PCTV tripleStick 292e with TVHeadend

I’ve blogged before about my home AV set up, but something I’ve not talked about is the recent addition of a couple of TV tuners so that I can watch and record live Freeview channels. Until recently I’d been using TVHeadend version 3.2 on a Raspberry Pi, with a PCTV nanoStick T2 that worked out of the box on Raspbian for me. However, the time came when I wanted to be able to record and/or view multiple channels at once, so I set about getting a second tuner to be able to do this. Through a lack of attention paid while ordering, I ended up with a PCTV tripleStick rather than a second nanoStick, and this one sadly was not as easy to set up. I bounced around a lot of forums and blog posts in getting mine working, so I thought I’d consolidate my learnings here, in the hope that someone else may find this useful!

First off, the chipset on the tripleStick (Silicon Labs Si2168) is different to the nanoStick (Sony CXD2820R), hence the incompatibility with the old drivers. There’s a very detailed teardown and comments at Antti’s LinuxTV Blog which does a great job of explaining what’s under the hood, and the comments do offer some useful guidance (but also some misdirection!). I was previously running an older version of Raspbian (kernel 3.12 if I recall correctly), which failed to recognise the tripleStick as a DVB tuner at all, but several sources suggested that firmware was included in 3.16 and higher. I updated my Raspberry Pi with the usual apt-get update; apt-get upgrade; apt-get dist-upgrade to move up to a newer kernel version (3.18) which did get the dongle recognised in TVHeadend, however it appeared to not get any signal, despite being plugged in to the same aerial as the working nanoStick.

At this point I attempted upgrading to TVHeadend 4.0, something I should have done a considerable time ago anyway, however this had no effect and the dongle continued to show no signal through TVHeadend. Checking my logs, I found that my /var/log/syslog had repeated entries referring to “found a 'Silicon Labs Si2168' in cold state“, and claiming that firmware files had not been found. Many different message boards carried many different links to firmware, and suggesting different combinations that needed to be installed, several of which I found to be corrupt, however the one that worked for me was installed using the following:

$ wget http://palosaari.fi/linux/v4l-dvb/firmware/Si2168/dvb-demod-si2168-02.fw -O /lib/firmware/dvb-demod-si2168-02.fw

There are many suggestions that the file dvb-demod-si2168-b40-01.fw is also needed from that same source, however it seems to be working fine for me without this present. I’ve seen some reports that the tuner should appear as two separate entries in TVHeadend (one as a DVB-T tuner, and another as a a DVB-S), however since I’m only using DVB-T I’ve not seen any problems – your mileage may vary!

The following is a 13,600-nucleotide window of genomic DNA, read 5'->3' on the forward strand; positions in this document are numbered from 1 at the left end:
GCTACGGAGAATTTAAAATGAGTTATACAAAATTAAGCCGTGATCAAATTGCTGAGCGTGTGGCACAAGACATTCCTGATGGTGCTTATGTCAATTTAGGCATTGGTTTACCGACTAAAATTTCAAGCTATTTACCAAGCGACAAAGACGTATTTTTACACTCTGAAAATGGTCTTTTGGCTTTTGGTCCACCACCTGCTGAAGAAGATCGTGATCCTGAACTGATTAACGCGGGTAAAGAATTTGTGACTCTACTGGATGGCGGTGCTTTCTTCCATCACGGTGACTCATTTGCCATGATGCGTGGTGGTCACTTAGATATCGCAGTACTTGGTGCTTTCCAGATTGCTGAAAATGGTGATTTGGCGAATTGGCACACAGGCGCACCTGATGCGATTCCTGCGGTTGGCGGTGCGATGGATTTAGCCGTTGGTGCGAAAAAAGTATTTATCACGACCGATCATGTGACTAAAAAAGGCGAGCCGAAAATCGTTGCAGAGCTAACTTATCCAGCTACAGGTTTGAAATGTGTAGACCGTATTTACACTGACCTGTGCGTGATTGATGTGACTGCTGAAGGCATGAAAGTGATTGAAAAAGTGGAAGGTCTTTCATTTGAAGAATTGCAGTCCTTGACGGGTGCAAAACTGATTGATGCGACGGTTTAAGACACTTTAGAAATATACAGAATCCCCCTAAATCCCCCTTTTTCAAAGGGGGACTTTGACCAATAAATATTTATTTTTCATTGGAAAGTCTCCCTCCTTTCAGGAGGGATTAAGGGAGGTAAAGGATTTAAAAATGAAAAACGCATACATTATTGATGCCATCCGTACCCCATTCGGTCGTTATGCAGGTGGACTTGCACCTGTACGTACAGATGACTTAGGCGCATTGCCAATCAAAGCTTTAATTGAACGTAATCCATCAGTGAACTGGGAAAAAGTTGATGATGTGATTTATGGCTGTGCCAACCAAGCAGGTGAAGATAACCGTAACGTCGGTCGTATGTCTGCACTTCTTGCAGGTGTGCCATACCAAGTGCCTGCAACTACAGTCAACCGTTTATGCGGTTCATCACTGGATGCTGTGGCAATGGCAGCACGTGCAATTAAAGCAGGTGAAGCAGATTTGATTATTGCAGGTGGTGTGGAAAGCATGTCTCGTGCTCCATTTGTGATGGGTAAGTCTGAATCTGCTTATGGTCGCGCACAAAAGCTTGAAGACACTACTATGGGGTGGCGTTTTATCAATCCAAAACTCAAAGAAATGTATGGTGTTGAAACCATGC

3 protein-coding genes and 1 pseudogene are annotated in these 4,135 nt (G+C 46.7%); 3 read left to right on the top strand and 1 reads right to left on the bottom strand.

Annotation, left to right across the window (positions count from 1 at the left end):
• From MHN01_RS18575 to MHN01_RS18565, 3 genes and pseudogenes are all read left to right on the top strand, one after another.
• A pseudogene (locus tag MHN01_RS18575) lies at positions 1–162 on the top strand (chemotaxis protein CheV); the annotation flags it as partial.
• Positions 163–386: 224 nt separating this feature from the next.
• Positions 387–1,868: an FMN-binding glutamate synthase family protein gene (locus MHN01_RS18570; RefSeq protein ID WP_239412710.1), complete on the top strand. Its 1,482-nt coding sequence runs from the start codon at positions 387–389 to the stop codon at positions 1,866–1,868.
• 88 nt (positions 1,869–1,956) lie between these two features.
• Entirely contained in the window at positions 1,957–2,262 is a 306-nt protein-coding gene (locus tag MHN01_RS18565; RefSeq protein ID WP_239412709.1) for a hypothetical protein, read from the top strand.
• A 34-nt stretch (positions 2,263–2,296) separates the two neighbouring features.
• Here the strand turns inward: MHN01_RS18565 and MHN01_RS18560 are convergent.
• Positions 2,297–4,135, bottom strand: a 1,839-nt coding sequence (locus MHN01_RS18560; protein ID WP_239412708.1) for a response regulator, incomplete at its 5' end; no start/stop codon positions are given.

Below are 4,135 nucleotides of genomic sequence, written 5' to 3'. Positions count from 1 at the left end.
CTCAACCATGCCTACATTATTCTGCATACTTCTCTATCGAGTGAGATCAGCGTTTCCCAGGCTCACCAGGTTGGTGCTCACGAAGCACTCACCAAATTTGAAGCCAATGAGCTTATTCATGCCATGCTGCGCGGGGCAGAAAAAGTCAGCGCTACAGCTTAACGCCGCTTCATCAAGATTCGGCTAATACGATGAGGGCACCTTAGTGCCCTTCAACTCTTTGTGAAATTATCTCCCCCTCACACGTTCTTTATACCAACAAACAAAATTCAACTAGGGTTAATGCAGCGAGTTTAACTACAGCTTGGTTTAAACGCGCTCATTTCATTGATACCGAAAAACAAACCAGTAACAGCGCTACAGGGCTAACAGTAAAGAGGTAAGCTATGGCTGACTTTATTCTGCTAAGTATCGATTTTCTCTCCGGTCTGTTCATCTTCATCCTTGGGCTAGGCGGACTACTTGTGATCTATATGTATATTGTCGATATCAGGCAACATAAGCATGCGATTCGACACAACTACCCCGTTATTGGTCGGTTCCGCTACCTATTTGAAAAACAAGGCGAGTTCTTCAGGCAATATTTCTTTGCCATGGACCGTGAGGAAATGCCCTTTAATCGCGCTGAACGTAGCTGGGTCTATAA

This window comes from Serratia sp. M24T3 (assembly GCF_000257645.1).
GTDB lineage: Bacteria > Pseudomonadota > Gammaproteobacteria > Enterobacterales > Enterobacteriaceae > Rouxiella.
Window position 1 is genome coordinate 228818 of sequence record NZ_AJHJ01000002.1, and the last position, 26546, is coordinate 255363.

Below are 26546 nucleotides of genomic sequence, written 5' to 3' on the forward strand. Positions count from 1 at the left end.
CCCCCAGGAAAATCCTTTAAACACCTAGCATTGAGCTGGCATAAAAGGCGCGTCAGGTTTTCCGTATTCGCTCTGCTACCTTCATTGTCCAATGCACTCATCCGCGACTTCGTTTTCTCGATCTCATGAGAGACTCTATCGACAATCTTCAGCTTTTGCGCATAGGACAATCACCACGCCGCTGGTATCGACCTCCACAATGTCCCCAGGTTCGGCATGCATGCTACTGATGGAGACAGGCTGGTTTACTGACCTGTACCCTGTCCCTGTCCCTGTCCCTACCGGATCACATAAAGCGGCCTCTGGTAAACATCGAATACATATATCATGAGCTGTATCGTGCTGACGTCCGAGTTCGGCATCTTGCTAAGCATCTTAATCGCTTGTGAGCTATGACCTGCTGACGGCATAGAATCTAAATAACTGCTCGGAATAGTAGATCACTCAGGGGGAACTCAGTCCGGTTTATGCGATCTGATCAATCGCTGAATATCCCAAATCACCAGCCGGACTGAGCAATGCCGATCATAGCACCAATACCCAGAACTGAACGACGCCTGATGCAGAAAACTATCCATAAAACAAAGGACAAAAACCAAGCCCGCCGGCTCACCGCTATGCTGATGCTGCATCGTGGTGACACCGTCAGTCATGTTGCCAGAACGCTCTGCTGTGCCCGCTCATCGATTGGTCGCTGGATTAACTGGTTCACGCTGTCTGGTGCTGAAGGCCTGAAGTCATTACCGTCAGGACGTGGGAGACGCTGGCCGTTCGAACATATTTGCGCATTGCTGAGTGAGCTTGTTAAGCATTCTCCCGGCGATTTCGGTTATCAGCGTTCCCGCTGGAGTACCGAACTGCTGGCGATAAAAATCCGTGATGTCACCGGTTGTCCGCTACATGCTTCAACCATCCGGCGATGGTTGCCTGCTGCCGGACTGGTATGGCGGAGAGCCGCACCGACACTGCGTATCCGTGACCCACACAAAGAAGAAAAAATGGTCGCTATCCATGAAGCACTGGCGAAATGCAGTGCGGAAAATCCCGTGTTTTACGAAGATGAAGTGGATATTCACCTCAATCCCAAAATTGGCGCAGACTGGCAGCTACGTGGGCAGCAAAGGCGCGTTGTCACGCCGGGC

XBMC – My Experience

Over the Christmas holidays I got a bit bored (as you do), and decided to experiment with an old projector, turning my bedroom wall into a giant monitor!

I’ve been looking for some time to find a decent ‘10 foot UI‘, and from initial glances at the internet all fingers were point towards Apples FrontRow, however I didn’t want to sacrifice the Mac Mini to run as a media PC (although it would do a very good job – virtually silent!). I decided to go slightly off the beaten track and try XBMC (Xbox Media Centre as was).

I must say I was pleasantly surprised at how easy it was to set up and configure – within a few minutes I had a working interface that looked great, it was playing nicely with my network to drag videos off my main PC and download box (headless machine running get_iplayer and rtorrent in a cupboard, more on that in another post). My only major gripe is that the navigation is fairly awful – whether you’re using a keyboard or mouse (or a remote I presume), I can’t seem to figure out whether I’m needing to go forwards/backwards/up/down on the menus, and a lot of functionality seems to be duplicated.

The process of gathering TV and film information is pretty seamless, the scanner seems to run nicely in the background gathering data on my files, even though they’re sat on another machine. I’ve noticed a few false positives for TV shows, and you definitely need to do some config file editing to get TV files picked up.

I unfortunately don’t have the right kit at the moment to try and get live TV displayed through XBMC as well (from forum browsing it seems possible), although I have installed the iPlayer and YouTube extensions, both of which seem to be quite buggy. The iPlayer extension inparticular has some pretty major issues – trying to pause a video will cause the whole program to lock up!

Overall – I’m pretty happy with this solution for the meantime. Anyone who’s happy hacking around with setting files to get things working just how they want should be right at home, but I wouldn’t really recommend to anyone who’s after an ‘out of the box’ solution.